A normally dormant supermassive black hole (SMBH) tearing apart a nearby star is reported in a paper published online in Nature this week. The study analyses X-ray data collected as the star experienced this ‘tidal disruption event’ and accreted onto the SMBH, and opens up a new way of studying gravity effects in normally dormant black holes and, possibly, measuring their spin.
Although our current understanding of space-time around SMBHs is based on actively accreting black holes, 90 per cent of SMBHs are dormant. Tidal disruption events offer an opportunity to study this large population of normally dormant SMBHs.
Erin Kara and colleagues reanalyse previously available X-ray data for a likely tidal disruption event that was detected in 2011, the so-called ‘Swift J1644+57’, using a technique known as X-ray reverberation mapping. They report observations of X-ray echoes, or reverberations, from iron photons. Analysis of these reverberations reveals that they are from the inner part of an accretion flow, with the reflecting gas flowing outwards at up to half the speed of light.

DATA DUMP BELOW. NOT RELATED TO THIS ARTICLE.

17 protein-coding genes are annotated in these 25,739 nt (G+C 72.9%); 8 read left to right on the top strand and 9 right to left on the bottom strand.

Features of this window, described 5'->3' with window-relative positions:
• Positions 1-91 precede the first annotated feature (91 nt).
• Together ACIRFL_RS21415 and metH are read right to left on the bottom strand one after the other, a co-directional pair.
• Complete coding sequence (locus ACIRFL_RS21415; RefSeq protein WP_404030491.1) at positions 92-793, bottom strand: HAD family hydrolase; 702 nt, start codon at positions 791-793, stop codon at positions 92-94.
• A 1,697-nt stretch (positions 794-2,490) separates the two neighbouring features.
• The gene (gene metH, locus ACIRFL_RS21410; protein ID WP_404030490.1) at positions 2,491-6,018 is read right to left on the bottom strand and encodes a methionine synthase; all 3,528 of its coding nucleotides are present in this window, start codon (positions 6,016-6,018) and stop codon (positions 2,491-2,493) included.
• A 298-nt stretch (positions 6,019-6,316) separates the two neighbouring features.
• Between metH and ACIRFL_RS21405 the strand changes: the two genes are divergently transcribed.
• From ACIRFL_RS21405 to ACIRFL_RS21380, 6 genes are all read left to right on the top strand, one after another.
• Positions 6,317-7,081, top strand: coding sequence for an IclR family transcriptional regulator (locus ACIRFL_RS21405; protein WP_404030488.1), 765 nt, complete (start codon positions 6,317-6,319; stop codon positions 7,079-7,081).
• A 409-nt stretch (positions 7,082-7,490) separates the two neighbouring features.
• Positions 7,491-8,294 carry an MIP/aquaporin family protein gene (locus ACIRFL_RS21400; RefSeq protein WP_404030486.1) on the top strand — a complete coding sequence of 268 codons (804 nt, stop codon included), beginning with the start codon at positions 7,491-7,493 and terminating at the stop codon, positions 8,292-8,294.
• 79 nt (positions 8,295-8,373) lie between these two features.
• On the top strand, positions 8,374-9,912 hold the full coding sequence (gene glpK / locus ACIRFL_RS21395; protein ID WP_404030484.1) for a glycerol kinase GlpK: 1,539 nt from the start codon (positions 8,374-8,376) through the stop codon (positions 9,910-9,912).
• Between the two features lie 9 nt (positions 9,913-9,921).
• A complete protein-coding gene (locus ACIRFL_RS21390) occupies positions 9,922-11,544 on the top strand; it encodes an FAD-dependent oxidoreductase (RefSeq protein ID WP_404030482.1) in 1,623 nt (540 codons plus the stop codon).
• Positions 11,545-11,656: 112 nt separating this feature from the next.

Although the authors do not estimate the spin of the black hole, they propose that, with future improvements in the modelling of such flows, it will be possible to measure black hole spin not only in the 10 per cent of persistently accreting black holes, but also in the 90 per cent of dormant black holes in the Universe.
Astronomy: How methane frost forms on Pluto’s mountain topsNature Communications
Ecology: Fast-growing trees die young and could affect carbon storageNature Communications
Epidemiology: US COVID-19 cases may be substantially underestimatedNature Communications
Environment: Atlantic Ocean contains more plastic than previously thoughtNature Communications